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and Mediation Center
Global Business Network, Inc. v. Mr. James Pinda
Case No. D2006-0101
1. The Parties
The Complainant is Global Business Network, Inc., Emeryville, California, United States of America, represented by Bromberg & Sunstein, LLP, United States of America.
The Respondent is Mr. James Pinda, Fremont, California, United States of America.
2. The Domain Name and Registrar
The disputed Domain Name <gbnlook.com> is registered with eNom, Inc.
3. Procedural History
The Complaint was filed with the WIPO Arbitration and Mediation Center (the “Center”) on January 23, 2006. On January 24, 2006, the Center transmitted by email to eNom a request for registrar verification in connection with the Domain Name. Later that day, eNom transmitted by email to the Center its verification response confirming that the Domain Name was placed under a locked status to prevent any transfers or changes to the registration agreement. eNom also confirmed that any correspondence concerning this case must be in English, that the registrant has consented to the jurisdiction of federal and state courts in Kings County, Washington, and that current contact information for the <gbnlook.com> Domain Name can be found using http://whois.enom.com. The Center verified that the Complaint satisfied the formal requirements of the Uniform Domain Name Dispute Resolution Policy (the “Policy”), the Rules for Uniform Domain Name Dispute Resolution Policy (the “Rules”), and the WIPO Supplemental Rules for Uniform Domain Name Dispute Resolution Policy (the “Supplemental Rules”).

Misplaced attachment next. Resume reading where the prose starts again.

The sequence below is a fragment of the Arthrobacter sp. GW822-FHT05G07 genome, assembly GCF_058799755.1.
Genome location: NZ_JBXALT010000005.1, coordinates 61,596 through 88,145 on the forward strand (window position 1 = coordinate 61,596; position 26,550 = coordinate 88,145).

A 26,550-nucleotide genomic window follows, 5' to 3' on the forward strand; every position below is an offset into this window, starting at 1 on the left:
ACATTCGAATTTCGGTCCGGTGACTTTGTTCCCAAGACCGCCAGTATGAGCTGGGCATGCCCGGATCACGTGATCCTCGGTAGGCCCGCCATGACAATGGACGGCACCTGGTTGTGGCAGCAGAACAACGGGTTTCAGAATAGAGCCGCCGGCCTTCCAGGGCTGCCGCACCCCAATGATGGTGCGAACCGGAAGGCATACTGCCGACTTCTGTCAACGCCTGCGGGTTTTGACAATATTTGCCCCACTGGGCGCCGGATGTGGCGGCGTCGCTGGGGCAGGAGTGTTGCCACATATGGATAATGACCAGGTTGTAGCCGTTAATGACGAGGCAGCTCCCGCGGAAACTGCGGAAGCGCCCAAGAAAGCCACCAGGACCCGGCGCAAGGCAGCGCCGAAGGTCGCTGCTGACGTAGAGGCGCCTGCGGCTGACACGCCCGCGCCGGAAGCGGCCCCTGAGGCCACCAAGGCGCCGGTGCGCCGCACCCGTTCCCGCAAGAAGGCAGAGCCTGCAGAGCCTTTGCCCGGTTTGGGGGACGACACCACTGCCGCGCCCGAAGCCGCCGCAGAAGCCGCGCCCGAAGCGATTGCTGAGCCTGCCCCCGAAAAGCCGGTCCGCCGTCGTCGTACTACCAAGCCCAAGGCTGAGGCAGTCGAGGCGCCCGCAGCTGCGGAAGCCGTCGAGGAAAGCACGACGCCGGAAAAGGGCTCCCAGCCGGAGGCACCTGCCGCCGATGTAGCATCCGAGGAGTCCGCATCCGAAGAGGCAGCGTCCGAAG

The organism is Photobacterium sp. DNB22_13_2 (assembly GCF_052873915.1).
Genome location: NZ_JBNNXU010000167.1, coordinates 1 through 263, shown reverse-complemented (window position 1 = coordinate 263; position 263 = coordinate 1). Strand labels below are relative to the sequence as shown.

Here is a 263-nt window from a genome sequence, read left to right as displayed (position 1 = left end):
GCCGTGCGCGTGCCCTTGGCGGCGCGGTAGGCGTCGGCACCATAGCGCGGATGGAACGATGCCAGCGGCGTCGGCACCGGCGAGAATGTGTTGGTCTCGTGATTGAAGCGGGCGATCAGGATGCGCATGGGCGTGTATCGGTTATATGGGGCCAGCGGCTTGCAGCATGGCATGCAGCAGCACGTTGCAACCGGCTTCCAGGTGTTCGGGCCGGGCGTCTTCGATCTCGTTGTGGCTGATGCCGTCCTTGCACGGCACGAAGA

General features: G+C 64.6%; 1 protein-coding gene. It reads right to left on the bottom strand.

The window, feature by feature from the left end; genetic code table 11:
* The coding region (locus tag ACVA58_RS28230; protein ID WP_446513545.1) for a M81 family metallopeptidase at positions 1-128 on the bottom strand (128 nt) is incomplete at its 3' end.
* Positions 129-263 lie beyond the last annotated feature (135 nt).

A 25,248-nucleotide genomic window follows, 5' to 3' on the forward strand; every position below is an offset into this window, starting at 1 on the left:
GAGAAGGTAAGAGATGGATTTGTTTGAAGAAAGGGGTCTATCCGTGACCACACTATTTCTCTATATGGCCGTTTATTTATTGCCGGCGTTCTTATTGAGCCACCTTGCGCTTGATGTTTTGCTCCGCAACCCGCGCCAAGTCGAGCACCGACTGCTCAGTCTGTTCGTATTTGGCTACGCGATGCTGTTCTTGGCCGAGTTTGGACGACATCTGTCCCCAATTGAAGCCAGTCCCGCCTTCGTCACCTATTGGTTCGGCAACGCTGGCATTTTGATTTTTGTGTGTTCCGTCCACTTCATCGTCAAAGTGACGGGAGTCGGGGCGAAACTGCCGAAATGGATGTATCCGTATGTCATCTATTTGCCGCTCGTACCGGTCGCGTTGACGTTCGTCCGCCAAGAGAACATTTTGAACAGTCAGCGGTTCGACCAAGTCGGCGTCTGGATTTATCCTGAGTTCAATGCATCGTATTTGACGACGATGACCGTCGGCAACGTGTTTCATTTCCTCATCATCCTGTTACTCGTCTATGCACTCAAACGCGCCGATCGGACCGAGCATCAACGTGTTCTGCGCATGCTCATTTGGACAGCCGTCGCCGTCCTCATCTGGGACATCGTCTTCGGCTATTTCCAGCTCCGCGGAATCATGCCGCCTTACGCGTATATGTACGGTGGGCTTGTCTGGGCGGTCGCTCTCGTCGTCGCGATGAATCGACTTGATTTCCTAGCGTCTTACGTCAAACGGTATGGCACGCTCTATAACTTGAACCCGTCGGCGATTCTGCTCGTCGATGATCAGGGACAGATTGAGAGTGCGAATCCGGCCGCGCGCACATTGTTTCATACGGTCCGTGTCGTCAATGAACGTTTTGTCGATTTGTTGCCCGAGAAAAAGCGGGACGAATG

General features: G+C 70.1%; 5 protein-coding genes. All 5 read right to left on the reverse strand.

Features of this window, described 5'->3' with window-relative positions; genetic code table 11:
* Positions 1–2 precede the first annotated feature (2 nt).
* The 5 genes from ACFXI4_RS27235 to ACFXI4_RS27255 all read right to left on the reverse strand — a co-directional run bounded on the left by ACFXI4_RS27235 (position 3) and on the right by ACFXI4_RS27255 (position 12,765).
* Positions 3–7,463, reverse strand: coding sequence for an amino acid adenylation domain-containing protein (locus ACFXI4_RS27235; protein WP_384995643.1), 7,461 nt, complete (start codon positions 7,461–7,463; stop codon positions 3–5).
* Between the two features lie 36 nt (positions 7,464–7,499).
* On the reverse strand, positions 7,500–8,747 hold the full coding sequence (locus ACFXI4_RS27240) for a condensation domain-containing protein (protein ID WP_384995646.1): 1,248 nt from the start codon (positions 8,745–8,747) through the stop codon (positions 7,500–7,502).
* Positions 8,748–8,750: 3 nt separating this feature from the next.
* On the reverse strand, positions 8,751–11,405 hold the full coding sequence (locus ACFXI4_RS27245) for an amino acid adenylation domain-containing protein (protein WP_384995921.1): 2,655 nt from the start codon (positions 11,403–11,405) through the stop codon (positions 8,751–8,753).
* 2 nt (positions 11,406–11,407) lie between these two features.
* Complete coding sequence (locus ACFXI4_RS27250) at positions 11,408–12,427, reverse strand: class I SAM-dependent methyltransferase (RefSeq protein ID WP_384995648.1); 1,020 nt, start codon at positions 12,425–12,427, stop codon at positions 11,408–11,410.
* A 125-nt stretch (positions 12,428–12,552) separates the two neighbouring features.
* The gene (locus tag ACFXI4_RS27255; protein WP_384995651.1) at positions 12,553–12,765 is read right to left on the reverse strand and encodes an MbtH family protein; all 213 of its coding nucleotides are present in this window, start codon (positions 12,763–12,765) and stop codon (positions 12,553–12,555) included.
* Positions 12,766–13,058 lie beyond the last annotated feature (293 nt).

In accordance with the Rules, paragraphs 2(a) and 4(a), the Center formally notified the Respondent of the Complaint, and the proceedings commenced on January 30, 2006. In accordance with the Rules, paragraph 5(a), the due date for a Response was February 19, 2006. The Respondent did not submit any response. Accordingly, the Center notified the Respondent of his default on February 21, 2006.